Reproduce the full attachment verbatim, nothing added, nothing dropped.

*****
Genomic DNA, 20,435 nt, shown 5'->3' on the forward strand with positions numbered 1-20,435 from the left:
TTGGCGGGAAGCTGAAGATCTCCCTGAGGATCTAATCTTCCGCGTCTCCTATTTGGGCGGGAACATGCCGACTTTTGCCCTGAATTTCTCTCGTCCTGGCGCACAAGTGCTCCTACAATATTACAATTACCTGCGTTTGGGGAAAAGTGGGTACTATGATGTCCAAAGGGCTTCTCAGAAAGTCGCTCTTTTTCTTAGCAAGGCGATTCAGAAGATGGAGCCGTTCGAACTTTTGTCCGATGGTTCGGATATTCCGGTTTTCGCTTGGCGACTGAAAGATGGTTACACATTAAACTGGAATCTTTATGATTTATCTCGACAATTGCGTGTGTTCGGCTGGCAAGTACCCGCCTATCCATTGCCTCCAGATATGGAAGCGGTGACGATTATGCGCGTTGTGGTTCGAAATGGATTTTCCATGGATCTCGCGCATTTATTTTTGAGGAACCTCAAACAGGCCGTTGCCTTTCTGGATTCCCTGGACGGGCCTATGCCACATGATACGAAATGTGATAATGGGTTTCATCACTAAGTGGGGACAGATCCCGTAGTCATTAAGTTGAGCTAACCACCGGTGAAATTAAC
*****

Genomic DNA, 20,435 nt, shown 5'->3' on the forward strand with positions numbered 1-20,435 from the left:
TTGGCGGGAAGCTGAAGATCTCCCTGAGGATCTAATCTTCCGCGTCTCCTATTTGGGCGGGAACATGCCGACTTTTGCCCTGAATTTCTCTCGTCCTGGCGCACAAGTGCTCCTACAATATTACAATTACCTGCGTTTGGGGAAAAGTGGGTACTATGATGTCCAAAGGGCTTCTCAGAAAGTCGCTCTTTTTCTTAGCAAGGCGATTCAGAAGATGGAGCCGTTCGAACTTTTGTCCGATGGTTCGGATATTCCGGTTTTCGCTTGGCGACTGAAAGATGGTTACACATTAAACTGGAATCTTTATGATTTATCTCGACAATTGCGTGTGTTCGGCTGGCAAGTACCCGCCTATCCATTGCCTCCAGATATGGAAGCGGTGACGATTATGCGCGTTGTGGTTCGAAATGGATTTTCCATGGATCTCGCGCATTTATTTTTGAGGAACCTCAAACAGGCCGTTGCCTTTCTGGATTCCCTGGACGGGCCTATGCCACATGATACGAAATGTGATAATGGGTTTCATCACTAAGTGGGGACAGATCCCGTAGTCATTAAGTTGAGCTAACCACCGGTGAAATTAAC